By which I mean: I’m no fool.
I don’t believe that politics and running a country can be anything but an (at least) occasionally dirty business, I don’t believe politicians choose politics for purely altruistic reasons, and I certainly don’t believe that any of them don’t lie, or at least fudge the truth. I say this as a person who campaigned for the current President with the greatest sense of urgency, wept when he was elected, and continue to find him to be an inspiring figure. Has he lied to me yet? Probably. Or at least fudged the truth.
Having said that: There’s lying, and then there’s lying. There’s “not purely altruistic,” and then there’s “utterly and cravenly opportunistic.” When I look at the front runners in the GOP field, that’s what I see.
Mitt Romney is famous for his “flip-flopping,” which is a terribly cute little way of saying “lying through his teeth.” The man chose positions that would carry him to power, and now that he wants a different kind of power, in a different venue, he’s chosen different positions. The position is not what matters – the power is what matters. He was for gay people before he was against them, he was for health care before he was against it, and let the chips and the human lives fall where they may.
And then we have Newt Gingrich.
A man so arrogant and full of his desperate, palpable need for power, that he will slice and dice the truth with a vicious gleam in his eye and nary a by-your-leave, anything to get his hands on what he believes is rightfully his. Maybe that’s the difference between the two: Romney really wants power — but Gingrich clearly believes power is what the world owes him. And he will violently dismember any truth that might happen to get in his way.
Hence black people have no work ethic and he cheated on his wife because of his love of America. Hence the Palestinians are “an invented people… that had a chance to go many places.”
In a sense, Gingrich was right — all peoples are invented. Anyone who likes to call himself a “history professor” would know that nationalism is a modern construct, and any American should understand that sometimes peoplehood is created out of ideas and a prime location. This doesn’t make nationhood false — it just makes it human, rather than Divine.
But that wasn’t what Gingrich meant.
No, he meant that the Palestinian people don’t really exist. He meant that their claims are illegitimate, because they serve only as a foil to Israel, and thus can be disregarded, because if they’re suffering in any way, it’s their own fault. They shouldn’t have invented themselves. They should have gone away.
But the jagged edges of this lie — the semantic erasure of centuries of history and the millions of people who lived and are living it — are made that sharper by the fact that Gingrich once said something very different.
In 2005, Gingrich wrote that the Palestinian people “were in some ways among the most international and most advanced people in the Arab world,” when war broke out in 1948.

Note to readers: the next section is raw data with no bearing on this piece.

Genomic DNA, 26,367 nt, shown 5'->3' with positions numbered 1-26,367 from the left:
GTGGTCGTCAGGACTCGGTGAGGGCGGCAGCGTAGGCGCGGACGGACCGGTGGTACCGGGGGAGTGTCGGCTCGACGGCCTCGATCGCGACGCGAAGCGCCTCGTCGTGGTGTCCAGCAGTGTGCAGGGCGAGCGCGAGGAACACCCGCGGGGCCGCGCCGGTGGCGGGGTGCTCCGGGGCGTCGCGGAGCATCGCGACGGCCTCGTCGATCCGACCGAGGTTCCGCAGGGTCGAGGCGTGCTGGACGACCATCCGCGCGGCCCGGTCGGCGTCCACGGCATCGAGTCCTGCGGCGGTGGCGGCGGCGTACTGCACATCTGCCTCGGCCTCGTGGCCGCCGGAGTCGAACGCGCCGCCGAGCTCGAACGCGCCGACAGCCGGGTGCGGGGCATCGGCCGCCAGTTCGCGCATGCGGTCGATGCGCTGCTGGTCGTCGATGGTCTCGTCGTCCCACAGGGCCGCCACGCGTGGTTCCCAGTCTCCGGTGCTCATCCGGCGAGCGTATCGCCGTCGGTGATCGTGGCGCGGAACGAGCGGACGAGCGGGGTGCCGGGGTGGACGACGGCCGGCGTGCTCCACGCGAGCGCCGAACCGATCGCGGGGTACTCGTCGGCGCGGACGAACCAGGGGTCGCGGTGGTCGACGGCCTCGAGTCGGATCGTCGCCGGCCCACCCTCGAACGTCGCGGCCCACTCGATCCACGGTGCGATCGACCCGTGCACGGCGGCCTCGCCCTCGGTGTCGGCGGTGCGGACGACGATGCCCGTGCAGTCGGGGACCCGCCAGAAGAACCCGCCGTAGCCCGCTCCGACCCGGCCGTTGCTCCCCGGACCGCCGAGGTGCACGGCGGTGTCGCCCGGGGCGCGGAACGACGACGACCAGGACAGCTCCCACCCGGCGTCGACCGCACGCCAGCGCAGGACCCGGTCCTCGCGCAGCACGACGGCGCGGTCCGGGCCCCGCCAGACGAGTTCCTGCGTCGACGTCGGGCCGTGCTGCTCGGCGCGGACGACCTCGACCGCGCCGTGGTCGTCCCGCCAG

While Israelis have the right of self defense, Washington should impose three limitations on Israel: first, the White House should insist that a free hand in building a security fence does not mean a free hand to expand the Israeli settlements in a land grab. The US government should become the protector of the Palestinian people’s right to have a decent amount of land and to have continuous communications and travel between their areas. The desire of some Israelis to use security as an excuse to grab more Palestinian land should be blocked by Washington even if that requires employing financial or other leverage to compel the Israeli government to behave reasonably on the issue of settlements. It is vital to our credibility in the entire Middle East that we insist on an end to Israeli expansionism. It is vital to our humanitarian duty to the Palestinian people that we protect the weaker party from the stronger power. It is vital that the world sees that our total support for Israeli security is not matched by a one-sided support for more extreme Israeli territorial goals. (emphasis mine)
So how did the Palestinians go from “the most international and most advanced people in the Arab world” to “invented”?
Newt Gingrich wants power — believes that power to be what he deserves and the world needs — and the only way to get that power, if you’re not as rich as Croesus or Mitt Romney, is to use other people’s money.
Now the candidate proudly pronounces opinions that are to the right of Netanyahu (a man also propped up by Adelson’s money), in opposition to the foreign policy of his elected government, and contrary to the position of every Republican administration going back to that of the sainted Ronald Reagan.
I don’t expect politicians to be exemplary people, nor do I expect politics to be free of the influence of money. Politics is humanity, and humanity is messy.
But sometimes the scope of the ignominy is truly breathtaking — and damn the consequences, for US security, the people living with war these six and a half decades, or the world at large.
Because Newt Gingrich wants to be President.